Anyway, back to the book, no?


Cinder was one of the books I'd been eyeing over and over again, but never really got the pull to purchase or read.  But it ended up being one of my purchases yesterday.  Then, on a curious whim, I started reading the first chapter during my break at work.


I'm officially interested.  It didn't really take long.  I like the concept.  Because then I went and browsed the summary blurbs of the rest of the books in the series and am now determined to read this entire series.  I'm a big fan of fairy tales and their retellings -- always a good way to hook me immediately.  In this series, we're taking one world set-up and retelling few different fairy tales as we follow Cinder's adventures; apparently there's Red Riding Hood and Rapunzel, then Snow White.


Allow me to gape silently as my mind fangirls for a bit................................................




Cinderella is one of my favorite fairy tales, though I tend to favor more the retellings than the original; it just happens to have sentimental value because it was the first Disney movie I remember watching and loving when I was a kid.  Nowadays I start to see the original Disney version with a bit of a shallow touch to it (instalove at its best, even if happily ever after is intended), and I tend to groan at damsels in distress who need a prince to take them away.  My favorite Cinderella remake by far would have to be the Drew Barrymore version, Ever After.  See, there's a Cinderella who never needed her prince to save her from her dreary, rotten life of servitude to her evil stepmother!


But anyway... segway... again...


I like what I've read so far, though it's hard to judge with just one chapter.  It's an interesting set-up seeing as how Cinderella is a cyborg and a famous, highly skilled mechanic, and the setting is some futuristic society with a very Asian themed world as it's backdrop.  We start off in a place called New Beijing, we meet characters like Prince Kai, Iko, and Chang Sacha, and the telling and dialogue seems to have a distinct blocky Asian feel to it that might bug me.  


I don't mean the fact that it's Asian that it will bug me ('cause, hey, I'm Asian and I delight in Asian themes), but the fact that there's always a perceived "too formal" tone to dialogue when trying to be depicted as Asian that comes off a bit awkward in a lot of Asian themed books whether written by someone Asian or not.  It reminds me of someone trying to translate classic Chinese literary works, so they tend to translate everything to the word in the most formal tone possible (a sign of respect, maybe? though I DO admit that historical Chinese probably DID tend to sound too formal and poetic and blocky, of which I never complained about before when watching historical Chinese TV series... meh, I'm a walking contradiction), but for a more modern work, the dialogue should probably try to sound like any other natural colloquial conversation with informalities and slang and the like.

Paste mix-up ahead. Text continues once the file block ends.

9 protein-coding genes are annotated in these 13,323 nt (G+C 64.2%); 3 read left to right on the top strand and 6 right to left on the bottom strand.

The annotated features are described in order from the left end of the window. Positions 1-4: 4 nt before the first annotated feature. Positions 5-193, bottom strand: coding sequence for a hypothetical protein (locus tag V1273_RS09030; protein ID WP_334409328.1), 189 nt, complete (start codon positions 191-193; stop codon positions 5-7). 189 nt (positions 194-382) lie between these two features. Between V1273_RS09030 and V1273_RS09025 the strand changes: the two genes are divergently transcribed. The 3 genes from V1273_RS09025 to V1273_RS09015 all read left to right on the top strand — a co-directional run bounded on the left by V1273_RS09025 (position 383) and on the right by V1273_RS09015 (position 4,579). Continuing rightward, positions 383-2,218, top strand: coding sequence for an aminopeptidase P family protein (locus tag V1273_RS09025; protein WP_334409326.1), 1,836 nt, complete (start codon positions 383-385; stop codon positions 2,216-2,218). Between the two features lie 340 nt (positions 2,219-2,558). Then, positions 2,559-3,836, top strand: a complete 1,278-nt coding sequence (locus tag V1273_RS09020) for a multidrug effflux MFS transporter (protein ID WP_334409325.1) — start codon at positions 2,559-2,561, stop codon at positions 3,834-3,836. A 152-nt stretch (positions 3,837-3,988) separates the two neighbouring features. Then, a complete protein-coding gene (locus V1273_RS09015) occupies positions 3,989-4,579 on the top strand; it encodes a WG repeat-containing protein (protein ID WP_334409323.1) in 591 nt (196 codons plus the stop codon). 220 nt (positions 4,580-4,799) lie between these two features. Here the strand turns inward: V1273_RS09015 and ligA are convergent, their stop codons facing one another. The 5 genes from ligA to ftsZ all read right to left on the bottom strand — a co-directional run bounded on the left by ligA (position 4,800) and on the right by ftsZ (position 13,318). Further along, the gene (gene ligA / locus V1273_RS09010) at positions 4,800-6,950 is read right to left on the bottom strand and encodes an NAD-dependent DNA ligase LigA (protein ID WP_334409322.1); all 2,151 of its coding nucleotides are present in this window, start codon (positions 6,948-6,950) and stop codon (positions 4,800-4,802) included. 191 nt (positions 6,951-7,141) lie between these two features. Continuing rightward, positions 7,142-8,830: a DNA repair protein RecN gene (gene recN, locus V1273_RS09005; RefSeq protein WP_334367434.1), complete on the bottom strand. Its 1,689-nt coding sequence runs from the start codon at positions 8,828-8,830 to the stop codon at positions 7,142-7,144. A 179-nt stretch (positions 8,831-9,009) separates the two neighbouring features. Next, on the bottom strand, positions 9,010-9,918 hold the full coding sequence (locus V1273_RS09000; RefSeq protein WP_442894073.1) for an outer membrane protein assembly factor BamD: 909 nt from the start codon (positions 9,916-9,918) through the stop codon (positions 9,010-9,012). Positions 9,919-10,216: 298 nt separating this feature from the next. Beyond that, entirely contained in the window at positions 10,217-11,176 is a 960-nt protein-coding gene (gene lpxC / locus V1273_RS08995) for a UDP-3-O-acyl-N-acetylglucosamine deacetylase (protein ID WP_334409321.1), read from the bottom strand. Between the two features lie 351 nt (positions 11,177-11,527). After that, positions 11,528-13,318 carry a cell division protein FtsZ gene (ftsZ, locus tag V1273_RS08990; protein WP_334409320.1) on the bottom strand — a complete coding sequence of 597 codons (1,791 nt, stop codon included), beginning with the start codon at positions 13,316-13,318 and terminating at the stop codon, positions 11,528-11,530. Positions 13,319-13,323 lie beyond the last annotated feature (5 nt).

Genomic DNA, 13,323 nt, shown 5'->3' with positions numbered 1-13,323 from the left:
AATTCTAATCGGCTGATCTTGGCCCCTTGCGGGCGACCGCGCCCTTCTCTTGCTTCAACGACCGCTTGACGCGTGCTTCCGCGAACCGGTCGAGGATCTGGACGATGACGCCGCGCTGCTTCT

Though I DO see how formalities form in the presence of Prince Kai, so maybe I'm jumping the gun here a little bit.


Still I'm interested to see how this pans out; however, there's also the possibility I could get critical with this considering it's a futuristic China or something like that.  There seems to be an infusion of various Asian cultures -- I'm reserving my judgments for later as the story progresses.


Otherwise, the concept of the book itself is pretty intriguing.  I'm looking forward to seeing where this will take me.

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text 2013-10-19 18:48
Update: 13% and dragging
Touch of Frost (Mythos Academy) - Jennifer Estep

Maybe it was because I wasn't feeling well or something, but these are the words that went through my mind as I read through chapters 2 and 3:  "You are becoming increasingly boring to me."  


Here is a case where too much telling is going on and not enough action, because honestly, I don't need to know what kind of tomato sandwich you're fixing yourself within the context of a whole paragraph.  And I also don't really care to know the stereotypes of each and every student type at your school.  We could have covered your entire back story in one chapter or less, honestly -- I'm not much for info dumps.


So far, Gwen comes across as hypocritical: she resents that she's stereotyped as a poor Gypsy girl and assumes that people are scrutinizing her unfairly, but she does the same thing to everyone else.  She's judgmental and makes her own stereotyped assumptions of the rest of the students.


Also, for a girl who doesn't seem to care about the popularity spectrum, she sure does know a lot about it.


Anyway, maybe I'm jumping the gun and I need to read a little further before I solidify my opinions, but it's not looking good unless some action starts happening -- like a mystery mission or a murder or something...


Gonna see how far I get before I have to return the book tomorrow though.  Then it'll be set on hold until I can check it out from the e-book library again.